Hydrangea (known as Ajisai in Japanese) has a long history in Japan. According to Japanese legend, the hydrangea has been associated with genuine emotion, gratitude and apology. It is said that an emperor was so busy doing business that he neglected a girl he loved deeply. To make up for it, he gave her blue hydrangeas as a symbol of his sincere apology and gratitude.
Because they bloom most vigorously during the Japanese rainy season (June and early July), ajisai are traditionally associated with this season. Every year, they transform places like Meigetsuin Temple into a mystical and fragrant garden. During this season, all parts of Japan become more colorful with different shades of blue, pink, purple and white just like spring.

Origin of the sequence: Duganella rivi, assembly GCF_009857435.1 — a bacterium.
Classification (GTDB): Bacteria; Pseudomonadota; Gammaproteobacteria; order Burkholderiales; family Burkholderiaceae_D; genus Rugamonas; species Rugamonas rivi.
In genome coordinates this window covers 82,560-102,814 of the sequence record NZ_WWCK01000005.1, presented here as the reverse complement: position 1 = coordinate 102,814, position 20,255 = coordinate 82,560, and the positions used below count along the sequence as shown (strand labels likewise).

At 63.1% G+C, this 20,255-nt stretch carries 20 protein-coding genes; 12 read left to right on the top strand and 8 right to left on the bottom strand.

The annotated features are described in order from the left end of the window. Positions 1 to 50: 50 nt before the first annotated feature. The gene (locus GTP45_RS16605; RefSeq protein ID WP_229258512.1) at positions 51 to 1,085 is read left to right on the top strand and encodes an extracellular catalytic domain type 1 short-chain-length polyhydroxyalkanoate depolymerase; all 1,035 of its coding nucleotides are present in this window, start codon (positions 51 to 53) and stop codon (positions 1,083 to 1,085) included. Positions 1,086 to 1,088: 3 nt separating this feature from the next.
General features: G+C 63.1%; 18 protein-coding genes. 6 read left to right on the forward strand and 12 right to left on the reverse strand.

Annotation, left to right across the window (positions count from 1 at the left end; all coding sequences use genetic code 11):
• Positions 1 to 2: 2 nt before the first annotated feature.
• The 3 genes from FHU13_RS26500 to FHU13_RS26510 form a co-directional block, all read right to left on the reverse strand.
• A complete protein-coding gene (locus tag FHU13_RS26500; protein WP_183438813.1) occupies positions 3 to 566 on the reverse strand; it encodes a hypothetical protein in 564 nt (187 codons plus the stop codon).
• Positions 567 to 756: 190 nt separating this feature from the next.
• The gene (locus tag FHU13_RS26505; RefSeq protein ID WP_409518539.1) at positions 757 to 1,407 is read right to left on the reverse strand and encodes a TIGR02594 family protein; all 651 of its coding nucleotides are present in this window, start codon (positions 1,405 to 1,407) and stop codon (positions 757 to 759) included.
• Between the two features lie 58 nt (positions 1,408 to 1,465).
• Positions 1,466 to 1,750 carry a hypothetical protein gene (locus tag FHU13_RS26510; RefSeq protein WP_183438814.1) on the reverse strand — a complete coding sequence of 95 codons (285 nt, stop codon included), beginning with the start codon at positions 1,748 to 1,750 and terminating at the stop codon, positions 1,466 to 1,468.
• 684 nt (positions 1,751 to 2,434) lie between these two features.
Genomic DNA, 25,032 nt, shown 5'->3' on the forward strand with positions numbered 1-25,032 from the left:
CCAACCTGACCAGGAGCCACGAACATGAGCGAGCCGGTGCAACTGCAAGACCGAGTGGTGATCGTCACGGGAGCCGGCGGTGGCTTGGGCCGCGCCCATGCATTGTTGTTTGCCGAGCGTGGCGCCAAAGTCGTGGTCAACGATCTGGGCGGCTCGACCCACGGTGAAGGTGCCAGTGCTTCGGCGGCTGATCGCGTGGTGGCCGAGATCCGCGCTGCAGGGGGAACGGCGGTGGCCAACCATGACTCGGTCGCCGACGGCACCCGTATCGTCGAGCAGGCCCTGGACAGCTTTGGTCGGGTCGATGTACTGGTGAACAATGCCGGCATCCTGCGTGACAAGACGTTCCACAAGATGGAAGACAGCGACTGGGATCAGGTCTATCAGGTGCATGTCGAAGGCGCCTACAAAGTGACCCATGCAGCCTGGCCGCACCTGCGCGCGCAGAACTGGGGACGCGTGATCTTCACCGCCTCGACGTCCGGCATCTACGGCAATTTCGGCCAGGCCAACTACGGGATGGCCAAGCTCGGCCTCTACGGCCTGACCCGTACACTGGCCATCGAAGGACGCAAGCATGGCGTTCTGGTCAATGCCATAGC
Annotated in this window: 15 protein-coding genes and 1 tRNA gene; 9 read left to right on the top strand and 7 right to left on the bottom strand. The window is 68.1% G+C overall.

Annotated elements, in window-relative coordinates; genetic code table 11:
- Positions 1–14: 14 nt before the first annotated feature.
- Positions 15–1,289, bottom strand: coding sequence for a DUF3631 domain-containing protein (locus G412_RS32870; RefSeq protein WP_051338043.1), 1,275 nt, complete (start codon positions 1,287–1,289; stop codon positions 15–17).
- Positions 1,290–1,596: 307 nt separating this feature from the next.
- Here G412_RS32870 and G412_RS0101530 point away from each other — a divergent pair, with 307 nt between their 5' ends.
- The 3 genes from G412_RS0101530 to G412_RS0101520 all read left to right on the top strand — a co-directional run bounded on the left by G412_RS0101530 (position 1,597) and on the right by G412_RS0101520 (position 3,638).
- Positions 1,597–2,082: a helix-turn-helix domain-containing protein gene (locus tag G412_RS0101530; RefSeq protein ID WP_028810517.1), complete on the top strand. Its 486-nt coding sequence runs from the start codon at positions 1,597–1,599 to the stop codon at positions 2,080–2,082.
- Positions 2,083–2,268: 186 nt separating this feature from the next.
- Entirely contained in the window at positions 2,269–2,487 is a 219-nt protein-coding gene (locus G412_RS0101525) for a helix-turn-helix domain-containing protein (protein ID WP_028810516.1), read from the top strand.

But hydrangea is not only an ornamental flower! In Japanese culture, amacha, which translates as sweet tea, is a hydrangea-based tea. On April 8 every year, amacha is prepared during the Buddha bathing ceremony, called kan-butsue. It is said in the legend that when Buddha was born, nine dragons covered him with amrita. In modern times, amacha is used as a substitute for amrita.